Condorman (1981)
Condorman (1981)

Genre: Superhero Running Time: 1 hr. 30 min.

Release Date: August 7th, 1981 MPAA Rating: PG

Director: Charles Jarrott Actors: Michael Crawford, Oliver Reed, Barbara Carrera, James Hampton, Jean-Pierre Kalfon

 


 

A

tragically dull adventure film from Walt Disney Productions, “Condorman” amazingly manages to turn exaggerated explosions and lengthy action scenes into uncommonly uninteresting events. With tranquil ambushes, tensionless escapes, unconvincing disguises, tame car stunts, boring boat chases, and ridiculous futuristic gadgetry, this unambitious feature is a predictable, silly ordeal that remains rightfully obscure. “You’re not serious!” cries femme fatale Natalia to Condorman when he climactically unveils his brightly colored winged costume. Exactly.

Wacky comic book cartoonist Woody Wilkins (Michael Crawford) insists on realism in his art. If his title superhero Condorman can’t do it in real life, it’s not good enough for his fictionalized adventures. But the flying marvel becomes decidedly real when CIA desk clerk Harry Oslo (James Hampton) convinces Woody to accept a civilian mission to contact a Russian operative for a secret document handoff. He haphazardly pretends he’s an actual spook, utilizing the bodeful codename Condorman (the Vulture of the Western World). When the same Russian beauty, Natalia Rambova (Barbara Carrera) later decides to defect, she insists on working with the seemingly competent Woody once again, resulting in the pair getting wrapped up together in the adventure of a lifetime – one as outrageous as those found in the pages of Wilkins’ popular comic book.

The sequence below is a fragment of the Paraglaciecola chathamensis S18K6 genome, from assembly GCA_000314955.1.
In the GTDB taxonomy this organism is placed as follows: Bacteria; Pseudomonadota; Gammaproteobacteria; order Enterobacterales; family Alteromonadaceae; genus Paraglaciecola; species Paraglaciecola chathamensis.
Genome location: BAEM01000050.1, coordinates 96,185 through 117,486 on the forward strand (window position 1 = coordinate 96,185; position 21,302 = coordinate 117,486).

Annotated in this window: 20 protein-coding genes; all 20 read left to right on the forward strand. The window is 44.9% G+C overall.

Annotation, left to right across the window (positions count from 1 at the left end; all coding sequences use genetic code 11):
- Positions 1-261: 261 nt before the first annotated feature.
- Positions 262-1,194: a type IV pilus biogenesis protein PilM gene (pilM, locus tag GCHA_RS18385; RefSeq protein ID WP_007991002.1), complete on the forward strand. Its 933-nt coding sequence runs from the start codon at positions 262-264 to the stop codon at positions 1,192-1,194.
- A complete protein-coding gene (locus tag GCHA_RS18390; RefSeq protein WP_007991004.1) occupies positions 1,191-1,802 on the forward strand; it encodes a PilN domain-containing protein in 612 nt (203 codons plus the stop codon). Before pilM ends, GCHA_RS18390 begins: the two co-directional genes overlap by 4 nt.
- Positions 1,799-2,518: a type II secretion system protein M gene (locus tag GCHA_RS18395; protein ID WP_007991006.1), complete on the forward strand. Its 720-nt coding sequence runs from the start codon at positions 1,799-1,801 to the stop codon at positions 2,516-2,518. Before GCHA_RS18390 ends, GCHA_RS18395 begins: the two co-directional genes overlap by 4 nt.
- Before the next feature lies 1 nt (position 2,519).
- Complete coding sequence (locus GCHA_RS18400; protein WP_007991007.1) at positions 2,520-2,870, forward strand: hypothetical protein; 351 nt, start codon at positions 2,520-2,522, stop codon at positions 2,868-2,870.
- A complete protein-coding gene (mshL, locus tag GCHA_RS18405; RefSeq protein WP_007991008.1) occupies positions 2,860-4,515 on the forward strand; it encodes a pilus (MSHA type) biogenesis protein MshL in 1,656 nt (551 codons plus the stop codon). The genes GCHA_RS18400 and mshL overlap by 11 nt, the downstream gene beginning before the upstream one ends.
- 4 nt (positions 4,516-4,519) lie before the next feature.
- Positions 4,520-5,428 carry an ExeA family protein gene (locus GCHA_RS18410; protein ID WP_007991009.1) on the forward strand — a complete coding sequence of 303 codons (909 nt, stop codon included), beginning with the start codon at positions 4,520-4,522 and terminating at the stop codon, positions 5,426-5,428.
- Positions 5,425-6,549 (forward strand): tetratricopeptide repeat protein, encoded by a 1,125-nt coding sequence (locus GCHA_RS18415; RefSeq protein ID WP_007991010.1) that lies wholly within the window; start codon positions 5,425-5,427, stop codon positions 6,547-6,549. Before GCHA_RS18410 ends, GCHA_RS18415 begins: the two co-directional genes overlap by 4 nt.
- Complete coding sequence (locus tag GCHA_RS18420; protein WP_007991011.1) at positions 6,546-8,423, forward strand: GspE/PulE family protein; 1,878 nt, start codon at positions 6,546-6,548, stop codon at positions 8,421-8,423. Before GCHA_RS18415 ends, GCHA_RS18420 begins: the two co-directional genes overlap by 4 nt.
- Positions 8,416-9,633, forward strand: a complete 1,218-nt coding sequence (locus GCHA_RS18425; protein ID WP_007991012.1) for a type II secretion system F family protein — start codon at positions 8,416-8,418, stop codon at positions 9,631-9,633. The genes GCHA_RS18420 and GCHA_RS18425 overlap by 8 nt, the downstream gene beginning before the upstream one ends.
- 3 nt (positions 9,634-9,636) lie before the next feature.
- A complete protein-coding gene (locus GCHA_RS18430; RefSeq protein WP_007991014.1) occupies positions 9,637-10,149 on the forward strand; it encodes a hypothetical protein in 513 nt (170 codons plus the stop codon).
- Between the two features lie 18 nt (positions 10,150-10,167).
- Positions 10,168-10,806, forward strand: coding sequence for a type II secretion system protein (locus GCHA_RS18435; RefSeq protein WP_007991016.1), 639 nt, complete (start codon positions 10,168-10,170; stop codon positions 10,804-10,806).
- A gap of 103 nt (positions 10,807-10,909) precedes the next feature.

Henry Mancini adds decent musical riffs to an otherwise unspectacular film – including a theme song with a single, repetitious, monotonous yet enthusiastic word: Condorman! Woody may be a great comic book writer and an outstanding cartoonist, but he’s a lousy bird. So it’s a good thing the Agency is so surprisingly generous when it comes to outfitting the spy with every James Bond invention in the book – especially for a man with no qualifications and no training. Vehicles for sea, land, and air are equipped with high-tech weaponry, lasers, flamethrowers, and bombs, along with cheesy costumes and disguises that range from inconvenient to absurdly harebrained. Apparently, not every agent is shrewd and self-sufficient like Robert Redford from “Three Days of the Condor.”

The plot is a classically comical case of manageable mistaken identities and serious objectives, lighthearted shenanigans and severe villains (and allies). Relatively sincere events surround a moronic lead character who must fumblingly defeat foes and accidentally elude disaster, never truly realizing the dangerousness of his undertakings. In its spoofing of 007, the film also includes an assassin with a glass eye, a deadly KGB pursuit squadron with diabolical black Porsches, ominous codenames, and a couple of admittedly humorous moments. But overall, it’s pretty juvenile stuff. “It was nothing,” Condorman gloats. “I do this 2-3 times a week.”

– Mike Massie

  • 4/10